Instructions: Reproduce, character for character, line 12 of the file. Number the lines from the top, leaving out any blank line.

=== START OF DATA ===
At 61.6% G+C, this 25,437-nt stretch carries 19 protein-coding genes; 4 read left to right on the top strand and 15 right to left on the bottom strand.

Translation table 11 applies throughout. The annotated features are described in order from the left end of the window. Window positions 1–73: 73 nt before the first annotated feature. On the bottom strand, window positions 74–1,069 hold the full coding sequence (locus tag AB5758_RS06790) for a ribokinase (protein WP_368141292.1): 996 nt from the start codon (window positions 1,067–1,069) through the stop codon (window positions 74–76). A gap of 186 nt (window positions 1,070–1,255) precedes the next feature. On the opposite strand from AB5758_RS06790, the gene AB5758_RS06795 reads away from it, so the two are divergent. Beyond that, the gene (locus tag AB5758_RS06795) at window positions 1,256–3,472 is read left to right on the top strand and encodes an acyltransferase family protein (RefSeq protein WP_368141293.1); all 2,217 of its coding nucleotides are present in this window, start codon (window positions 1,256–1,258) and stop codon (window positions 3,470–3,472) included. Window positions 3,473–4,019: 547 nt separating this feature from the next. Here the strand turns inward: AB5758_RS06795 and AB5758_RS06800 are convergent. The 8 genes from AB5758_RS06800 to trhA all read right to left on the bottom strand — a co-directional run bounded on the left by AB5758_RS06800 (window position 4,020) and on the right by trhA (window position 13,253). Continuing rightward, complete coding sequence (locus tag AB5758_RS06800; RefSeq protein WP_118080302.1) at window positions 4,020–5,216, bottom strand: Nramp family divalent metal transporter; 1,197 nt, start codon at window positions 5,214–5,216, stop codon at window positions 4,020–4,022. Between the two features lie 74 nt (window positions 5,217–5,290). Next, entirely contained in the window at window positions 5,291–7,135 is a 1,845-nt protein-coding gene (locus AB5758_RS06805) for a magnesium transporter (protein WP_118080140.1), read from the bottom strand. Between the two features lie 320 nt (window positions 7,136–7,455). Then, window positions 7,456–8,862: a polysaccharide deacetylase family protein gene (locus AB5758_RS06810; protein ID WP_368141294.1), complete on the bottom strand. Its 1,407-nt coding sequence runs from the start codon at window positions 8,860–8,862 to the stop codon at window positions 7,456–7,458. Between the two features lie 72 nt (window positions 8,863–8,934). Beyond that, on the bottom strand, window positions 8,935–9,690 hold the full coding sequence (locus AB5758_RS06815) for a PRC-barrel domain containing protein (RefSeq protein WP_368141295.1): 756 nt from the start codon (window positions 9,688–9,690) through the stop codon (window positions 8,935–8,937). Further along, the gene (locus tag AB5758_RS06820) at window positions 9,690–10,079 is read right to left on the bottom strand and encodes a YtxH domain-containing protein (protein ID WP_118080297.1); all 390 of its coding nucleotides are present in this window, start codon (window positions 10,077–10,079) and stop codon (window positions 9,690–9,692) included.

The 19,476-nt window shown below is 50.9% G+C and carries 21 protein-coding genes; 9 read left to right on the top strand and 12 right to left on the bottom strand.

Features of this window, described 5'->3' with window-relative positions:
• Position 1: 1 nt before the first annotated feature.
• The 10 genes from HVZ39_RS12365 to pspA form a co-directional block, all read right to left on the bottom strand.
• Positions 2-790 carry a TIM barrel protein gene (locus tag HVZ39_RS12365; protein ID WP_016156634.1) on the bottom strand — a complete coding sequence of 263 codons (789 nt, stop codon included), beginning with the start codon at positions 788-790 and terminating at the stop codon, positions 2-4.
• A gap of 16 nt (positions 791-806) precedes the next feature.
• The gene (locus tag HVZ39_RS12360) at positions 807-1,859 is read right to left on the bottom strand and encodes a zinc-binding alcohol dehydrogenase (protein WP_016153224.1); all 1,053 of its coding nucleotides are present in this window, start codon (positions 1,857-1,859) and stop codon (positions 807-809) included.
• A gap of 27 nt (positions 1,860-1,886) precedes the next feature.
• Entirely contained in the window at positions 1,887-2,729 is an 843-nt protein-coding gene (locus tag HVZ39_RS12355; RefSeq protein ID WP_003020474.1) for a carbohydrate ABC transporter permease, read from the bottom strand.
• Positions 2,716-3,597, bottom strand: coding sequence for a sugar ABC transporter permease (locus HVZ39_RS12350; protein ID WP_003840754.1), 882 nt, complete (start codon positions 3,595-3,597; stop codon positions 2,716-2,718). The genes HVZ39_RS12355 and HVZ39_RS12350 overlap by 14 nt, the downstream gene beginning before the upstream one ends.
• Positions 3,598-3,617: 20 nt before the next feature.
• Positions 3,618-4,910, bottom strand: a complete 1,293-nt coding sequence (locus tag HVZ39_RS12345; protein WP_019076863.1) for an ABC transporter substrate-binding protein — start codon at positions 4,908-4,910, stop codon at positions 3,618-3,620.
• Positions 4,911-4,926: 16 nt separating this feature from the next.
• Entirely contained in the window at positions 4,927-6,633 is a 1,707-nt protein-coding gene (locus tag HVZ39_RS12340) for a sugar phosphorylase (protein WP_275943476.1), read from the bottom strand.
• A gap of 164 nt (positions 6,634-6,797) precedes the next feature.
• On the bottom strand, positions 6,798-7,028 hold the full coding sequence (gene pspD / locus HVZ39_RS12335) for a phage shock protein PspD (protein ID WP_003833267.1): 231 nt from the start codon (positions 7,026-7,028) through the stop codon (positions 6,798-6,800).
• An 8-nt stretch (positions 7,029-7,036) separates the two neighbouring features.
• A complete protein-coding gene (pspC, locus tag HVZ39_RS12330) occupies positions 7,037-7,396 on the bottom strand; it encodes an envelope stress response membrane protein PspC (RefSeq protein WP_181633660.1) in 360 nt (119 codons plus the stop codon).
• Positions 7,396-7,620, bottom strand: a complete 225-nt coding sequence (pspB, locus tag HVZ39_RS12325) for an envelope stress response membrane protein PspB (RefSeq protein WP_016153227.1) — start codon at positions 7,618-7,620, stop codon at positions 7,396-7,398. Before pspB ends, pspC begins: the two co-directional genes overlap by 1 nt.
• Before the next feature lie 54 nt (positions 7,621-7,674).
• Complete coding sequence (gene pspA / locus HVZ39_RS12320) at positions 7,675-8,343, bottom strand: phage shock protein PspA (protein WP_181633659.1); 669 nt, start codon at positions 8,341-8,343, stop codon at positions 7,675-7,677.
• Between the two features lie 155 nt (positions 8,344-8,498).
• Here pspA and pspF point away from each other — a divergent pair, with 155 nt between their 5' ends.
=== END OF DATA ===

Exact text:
• Positions 2,716-3,597, bottom strand: coding sequence for a sugar ABC transporter permease (locus HVZ39_RS12350; protein ID WP_003840754.1), 882 nt, complete (start codon positions 3,595-3,597; stop codon positions 2,716-2,718). The genes HVZ39_RS12355 and HVZ39_RS12350 overlap by 14 nt, the downstream gene beginning before the upstream one ends.